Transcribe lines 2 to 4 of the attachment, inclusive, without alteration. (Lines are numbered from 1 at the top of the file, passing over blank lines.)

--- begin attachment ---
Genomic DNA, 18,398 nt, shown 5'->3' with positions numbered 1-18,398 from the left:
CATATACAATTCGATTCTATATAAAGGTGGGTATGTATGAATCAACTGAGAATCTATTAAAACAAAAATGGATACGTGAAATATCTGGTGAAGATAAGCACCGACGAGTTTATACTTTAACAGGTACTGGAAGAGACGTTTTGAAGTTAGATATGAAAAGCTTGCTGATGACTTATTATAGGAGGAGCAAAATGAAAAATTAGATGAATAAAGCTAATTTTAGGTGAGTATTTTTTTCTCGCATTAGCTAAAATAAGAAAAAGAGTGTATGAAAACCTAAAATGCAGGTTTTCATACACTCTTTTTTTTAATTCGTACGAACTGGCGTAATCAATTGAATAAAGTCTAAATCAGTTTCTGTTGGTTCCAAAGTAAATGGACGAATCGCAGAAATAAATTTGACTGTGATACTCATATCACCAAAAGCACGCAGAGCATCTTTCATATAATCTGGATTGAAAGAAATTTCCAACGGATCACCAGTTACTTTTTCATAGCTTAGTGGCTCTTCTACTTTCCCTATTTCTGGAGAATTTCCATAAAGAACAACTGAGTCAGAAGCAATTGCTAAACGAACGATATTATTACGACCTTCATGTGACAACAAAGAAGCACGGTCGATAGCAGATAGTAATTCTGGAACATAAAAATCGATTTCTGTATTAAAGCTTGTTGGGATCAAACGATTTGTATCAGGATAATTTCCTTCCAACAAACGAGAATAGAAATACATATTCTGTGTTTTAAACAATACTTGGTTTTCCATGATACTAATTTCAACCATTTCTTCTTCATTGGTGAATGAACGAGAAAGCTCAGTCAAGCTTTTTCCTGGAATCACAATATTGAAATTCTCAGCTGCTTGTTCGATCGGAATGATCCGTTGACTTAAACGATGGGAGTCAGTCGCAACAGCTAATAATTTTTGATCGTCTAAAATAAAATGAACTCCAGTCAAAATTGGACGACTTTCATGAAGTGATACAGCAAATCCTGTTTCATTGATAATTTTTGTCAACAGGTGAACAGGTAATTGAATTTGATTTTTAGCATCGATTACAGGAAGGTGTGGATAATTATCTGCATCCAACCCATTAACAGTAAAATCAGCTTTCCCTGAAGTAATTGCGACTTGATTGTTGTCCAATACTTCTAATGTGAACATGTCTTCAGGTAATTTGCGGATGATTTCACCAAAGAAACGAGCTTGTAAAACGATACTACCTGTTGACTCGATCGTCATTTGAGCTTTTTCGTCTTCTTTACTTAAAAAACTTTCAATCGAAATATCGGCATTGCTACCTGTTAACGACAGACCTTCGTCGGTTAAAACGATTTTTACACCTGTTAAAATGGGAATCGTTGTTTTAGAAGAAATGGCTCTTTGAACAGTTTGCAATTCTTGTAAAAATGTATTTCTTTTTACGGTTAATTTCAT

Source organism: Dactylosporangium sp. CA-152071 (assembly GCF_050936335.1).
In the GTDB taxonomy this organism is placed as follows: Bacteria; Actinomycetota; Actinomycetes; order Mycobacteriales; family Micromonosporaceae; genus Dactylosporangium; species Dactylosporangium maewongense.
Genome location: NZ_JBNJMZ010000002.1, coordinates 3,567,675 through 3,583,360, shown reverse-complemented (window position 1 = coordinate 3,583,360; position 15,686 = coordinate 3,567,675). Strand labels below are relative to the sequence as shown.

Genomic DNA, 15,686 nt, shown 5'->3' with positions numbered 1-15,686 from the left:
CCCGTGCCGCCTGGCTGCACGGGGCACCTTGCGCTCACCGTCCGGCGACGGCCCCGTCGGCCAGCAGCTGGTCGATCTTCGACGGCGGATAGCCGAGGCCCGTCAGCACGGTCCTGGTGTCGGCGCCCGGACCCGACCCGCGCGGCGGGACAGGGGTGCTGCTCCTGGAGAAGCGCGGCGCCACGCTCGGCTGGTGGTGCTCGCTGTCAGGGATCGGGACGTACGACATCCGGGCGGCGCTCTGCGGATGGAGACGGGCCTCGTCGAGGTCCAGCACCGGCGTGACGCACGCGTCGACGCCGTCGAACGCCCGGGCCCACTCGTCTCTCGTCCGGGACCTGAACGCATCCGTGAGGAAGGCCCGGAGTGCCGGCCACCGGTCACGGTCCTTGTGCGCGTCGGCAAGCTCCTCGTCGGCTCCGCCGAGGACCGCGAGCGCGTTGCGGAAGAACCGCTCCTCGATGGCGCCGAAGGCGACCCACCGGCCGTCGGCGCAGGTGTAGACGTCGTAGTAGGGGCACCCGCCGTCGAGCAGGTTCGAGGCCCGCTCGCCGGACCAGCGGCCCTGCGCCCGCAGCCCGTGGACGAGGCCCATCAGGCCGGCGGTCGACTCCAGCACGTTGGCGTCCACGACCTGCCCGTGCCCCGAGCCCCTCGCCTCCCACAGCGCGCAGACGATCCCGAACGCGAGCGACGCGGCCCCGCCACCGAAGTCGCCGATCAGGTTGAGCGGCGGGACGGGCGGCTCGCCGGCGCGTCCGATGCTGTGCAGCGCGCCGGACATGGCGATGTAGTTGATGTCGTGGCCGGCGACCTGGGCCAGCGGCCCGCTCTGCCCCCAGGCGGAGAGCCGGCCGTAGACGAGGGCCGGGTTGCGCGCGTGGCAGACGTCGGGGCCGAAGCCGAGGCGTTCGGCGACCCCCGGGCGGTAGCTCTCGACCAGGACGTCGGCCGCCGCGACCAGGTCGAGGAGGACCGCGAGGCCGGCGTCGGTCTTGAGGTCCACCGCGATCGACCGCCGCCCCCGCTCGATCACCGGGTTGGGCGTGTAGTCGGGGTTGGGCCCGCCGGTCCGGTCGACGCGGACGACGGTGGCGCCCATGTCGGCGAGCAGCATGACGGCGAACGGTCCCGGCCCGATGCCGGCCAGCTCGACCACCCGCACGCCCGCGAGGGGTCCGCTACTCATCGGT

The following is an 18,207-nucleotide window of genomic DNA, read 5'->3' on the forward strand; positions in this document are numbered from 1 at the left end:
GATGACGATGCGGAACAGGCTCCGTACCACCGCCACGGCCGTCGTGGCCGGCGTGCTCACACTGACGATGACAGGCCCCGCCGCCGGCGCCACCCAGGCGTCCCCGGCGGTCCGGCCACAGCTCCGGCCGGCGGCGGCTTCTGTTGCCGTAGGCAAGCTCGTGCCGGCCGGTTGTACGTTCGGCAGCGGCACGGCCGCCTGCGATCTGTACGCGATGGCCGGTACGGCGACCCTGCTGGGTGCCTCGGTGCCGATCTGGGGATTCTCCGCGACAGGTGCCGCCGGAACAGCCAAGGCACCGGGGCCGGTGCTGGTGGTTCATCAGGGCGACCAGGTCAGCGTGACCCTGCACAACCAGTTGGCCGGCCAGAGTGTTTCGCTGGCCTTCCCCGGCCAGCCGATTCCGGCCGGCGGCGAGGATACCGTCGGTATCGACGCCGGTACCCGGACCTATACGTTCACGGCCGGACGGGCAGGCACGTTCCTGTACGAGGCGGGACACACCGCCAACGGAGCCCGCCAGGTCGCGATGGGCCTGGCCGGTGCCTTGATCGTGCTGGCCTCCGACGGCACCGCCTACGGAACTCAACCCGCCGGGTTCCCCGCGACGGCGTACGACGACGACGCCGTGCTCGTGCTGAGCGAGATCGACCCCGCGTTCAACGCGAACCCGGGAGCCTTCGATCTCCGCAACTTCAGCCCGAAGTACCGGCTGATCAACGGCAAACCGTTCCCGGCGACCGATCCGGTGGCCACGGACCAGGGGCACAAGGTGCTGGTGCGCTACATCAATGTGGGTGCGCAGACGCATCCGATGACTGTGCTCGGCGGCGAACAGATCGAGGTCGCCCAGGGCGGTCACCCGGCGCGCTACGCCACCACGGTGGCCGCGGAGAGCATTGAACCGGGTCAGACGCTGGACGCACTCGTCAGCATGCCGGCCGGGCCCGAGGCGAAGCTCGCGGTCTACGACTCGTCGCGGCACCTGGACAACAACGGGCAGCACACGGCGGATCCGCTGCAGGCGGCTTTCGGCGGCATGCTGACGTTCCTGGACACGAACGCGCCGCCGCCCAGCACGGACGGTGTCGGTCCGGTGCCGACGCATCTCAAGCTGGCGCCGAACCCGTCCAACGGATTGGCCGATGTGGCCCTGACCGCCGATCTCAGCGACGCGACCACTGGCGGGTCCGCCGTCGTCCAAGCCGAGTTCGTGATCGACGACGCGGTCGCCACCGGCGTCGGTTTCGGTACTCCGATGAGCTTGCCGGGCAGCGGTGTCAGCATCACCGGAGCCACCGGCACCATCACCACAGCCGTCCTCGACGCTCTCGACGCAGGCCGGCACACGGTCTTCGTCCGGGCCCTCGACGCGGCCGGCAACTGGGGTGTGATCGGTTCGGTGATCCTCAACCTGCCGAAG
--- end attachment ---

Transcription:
CATATACAATTCGATTCTATATAAAGGTGGGTATGTATGAATCAACTGAGAATCTATTAAAACAAAAATGGATACGTGAAATATCTGGTGAAGATAAGCACCGACGAGTTTATACTTTAACAGGTACTGGAAGAGACGTTTTGAAGTTAGATATGAAAAGCTTGCTGATGACTTATTATAGGAGGAGCAAAATGAAAAATTAGATGAATAAAGCTAATTTTAGGTGAGTATTTTTTTCTCGCATTAGCTAAAATAAGAAAAAGAGTGTATGAAAACCTAAAATGCAGGTTTTCATACACTCTTTTTTTTAATTCGTACGAACTGGCGTAATCAATTGAATAAAGTCTAAATCAGTTTCTGTTGGTTCCAAAGTAAATGGACGAATCGCAGAAATAAATTTGACTGTGATACTCATATCACCAAAAGCACGCAGAGCATCTTTCATATAATCTGGATTGAAAGAAATTTCCAACGGATCACCAGTTACTTTTTCATAGCTTAGTGGCTCTTCTACTTTCCCTATTTCTGGAGAATTTCCATAAAGAACAACTGAGTCAGAAGCAATTGCTAAACGAACGATATTATTACGACCTTCATGTGACAACAAAGAAGCACGGTCGATAGCAGATAGTAATTCTGGAACATAAAAATCGATTTCTGTATTAAAGCTTGTTGGGATCAAACGATTTGTATCAGGATAATTTCCTTCCAACAAACGAGAATAGAAATACATATTCTGTGTTTTAAACAATACTTGGTTTTCCATGATACTAATTTCAACCATTTCTTCTTCATTGGTGAATGAACGAGAAAGCTCAGTCAAGCTTTTTCCTGGAATCACAATATTGAAATTCTCAGCTGCTTGTTCGATCGGAATGATCCGTTGACTTAAACGATGGGAGTCAGTCGCAACAGCTAATAATTTTTGATCGTCTAAAATAAAATGAACTCCAGTCAAAATTGGACGACTTTCATGAAGTGATACAGCAAATCCTGTTTCATTGATAATTTTTGTCAACAGGTGAACAGGTAATTGAATTTGATTTTTAGCATCGATTACAGGAAGGTGTGGATAATTATCTGCATCCAACCCATTAACAGTAAAATCAGCTTTCCCTGAAGTAATTGCGACTTGATTGTTGTCCAATACTTCTAATGTGAACATGTCTTCAGGTAATTTGCGGATGATTTCACCAAAGAAACGAGCTTGTAAAACGATACTACCTGTTGACTCGATCGTCATTTGAGCTTTTTCGTCTTCTTTACTTAAAAAACTTTCAATCGAAATATCGGCATTGCTACCTGTTAACGACAGACCTTCGTCGGTTAAAACGATTTTTACACCTGTTAAAATGGGAATCGTTGTTTTAGAAGAAATGGCTCTTTGAACAGTTTGCAATTCTTGTAAAAATGTATTTCTTTTTACGGTTAATTTCAT

Source organism: Dactylosporangium sp. CA-152071 (assembly GCF_050936335.1).
In the GTDB taxonomy this organism is placed as follows: Bacteria; Actinomycetota; Actinomycetes; order Mycobacteriales; family Micromonosporaceae; genus Dactylosporangium; species Dactylosporangium maewongense.